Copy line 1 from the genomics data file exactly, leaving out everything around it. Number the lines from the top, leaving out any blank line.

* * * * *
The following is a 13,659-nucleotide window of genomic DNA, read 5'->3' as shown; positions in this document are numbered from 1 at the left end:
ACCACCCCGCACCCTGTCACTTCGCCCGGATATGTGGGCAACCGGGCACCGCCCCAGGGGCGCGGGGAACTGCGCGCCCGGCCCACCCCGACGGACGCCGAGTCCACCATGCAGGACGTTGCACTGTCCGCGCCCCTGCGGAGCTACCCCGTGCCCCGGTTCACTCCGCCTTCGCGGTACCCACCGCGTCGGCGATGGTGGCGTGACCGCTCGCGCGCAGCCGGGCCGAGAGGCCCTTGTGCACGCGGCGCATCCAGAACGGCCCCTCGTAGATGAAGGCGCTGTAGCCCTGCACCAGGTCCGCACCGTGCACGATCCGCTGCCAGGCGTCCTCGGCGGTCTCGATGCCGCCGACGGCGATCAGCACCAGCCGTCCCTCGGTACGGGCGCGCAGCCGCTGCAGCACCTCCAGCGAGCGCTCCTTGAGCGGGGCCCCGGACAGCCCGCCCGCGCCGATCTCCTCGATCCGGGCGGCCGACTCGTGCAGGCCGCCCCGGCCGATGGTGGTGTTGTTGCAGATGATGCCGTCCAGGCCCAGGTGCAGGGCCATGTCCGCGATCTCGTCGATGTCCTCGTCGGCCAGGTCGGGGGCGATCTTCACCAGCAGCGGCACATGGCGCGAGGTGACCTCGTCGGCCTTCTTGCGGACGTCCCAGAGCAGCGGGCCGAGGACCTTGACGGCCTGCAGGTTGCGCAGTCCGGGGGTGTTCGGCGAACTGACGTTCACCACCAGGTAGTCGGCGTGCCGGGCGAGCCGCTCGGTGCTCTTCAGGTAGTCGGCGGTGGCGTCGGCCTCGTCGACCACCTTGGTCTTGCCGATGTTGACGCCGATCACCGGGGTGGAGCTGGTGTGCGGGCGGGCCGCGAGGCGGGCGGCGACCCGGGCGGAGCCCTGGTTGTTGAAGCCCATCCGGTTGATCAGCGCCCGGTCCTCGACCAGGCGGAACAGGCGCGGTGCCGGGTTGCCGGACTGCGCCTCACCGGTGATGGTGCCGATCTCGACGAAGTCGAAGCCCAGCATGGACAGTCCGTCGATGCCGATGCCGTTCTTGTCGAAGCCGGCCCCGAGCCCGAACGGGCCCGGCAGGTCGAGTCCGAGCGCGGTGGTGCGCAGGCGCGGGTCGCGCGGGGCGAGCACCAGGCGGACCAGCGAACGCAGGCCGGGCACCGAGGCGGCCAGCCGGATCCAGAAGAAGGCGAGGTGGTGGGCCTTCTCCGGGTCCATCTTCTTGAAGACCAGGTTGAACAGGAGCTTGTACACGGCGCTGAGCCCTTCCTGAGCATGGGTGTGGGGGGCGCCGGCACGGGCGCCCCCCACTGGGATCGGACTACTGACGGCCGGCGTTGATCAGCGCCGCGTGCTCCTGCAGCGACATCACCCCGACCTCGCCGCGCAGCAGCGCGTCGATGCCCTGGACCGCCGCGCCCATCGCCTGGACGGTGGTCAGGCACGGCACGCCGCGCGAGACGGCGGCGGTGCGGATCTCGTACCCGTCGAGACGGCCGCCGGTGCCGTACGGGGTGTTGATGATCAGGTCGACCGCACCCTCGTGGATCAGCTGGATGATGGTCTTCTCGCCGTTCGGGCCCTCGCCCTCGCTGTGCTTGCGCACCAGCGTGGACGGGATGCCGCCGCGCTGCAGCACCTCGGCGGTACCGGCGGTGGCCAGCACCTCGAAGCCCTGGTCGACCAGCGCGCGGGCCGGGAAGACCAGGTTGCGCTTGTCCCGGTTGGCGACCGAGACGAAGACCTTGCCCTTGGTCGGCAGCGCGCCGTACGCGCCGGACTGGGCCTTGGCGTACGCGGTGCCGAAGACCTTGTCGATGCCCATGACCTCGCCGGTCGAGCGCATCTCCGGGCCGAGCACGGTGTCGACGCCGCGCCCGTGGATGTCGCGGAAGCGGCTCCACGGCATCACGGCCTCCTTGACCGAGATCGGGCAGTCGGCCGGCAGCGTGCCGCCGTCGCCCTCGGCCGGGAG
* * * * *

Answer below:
The following is a 13,659-nucleotide window of genomic DNA, read 5'->3' as shown; positions in this document are numbered from 1 at the left end: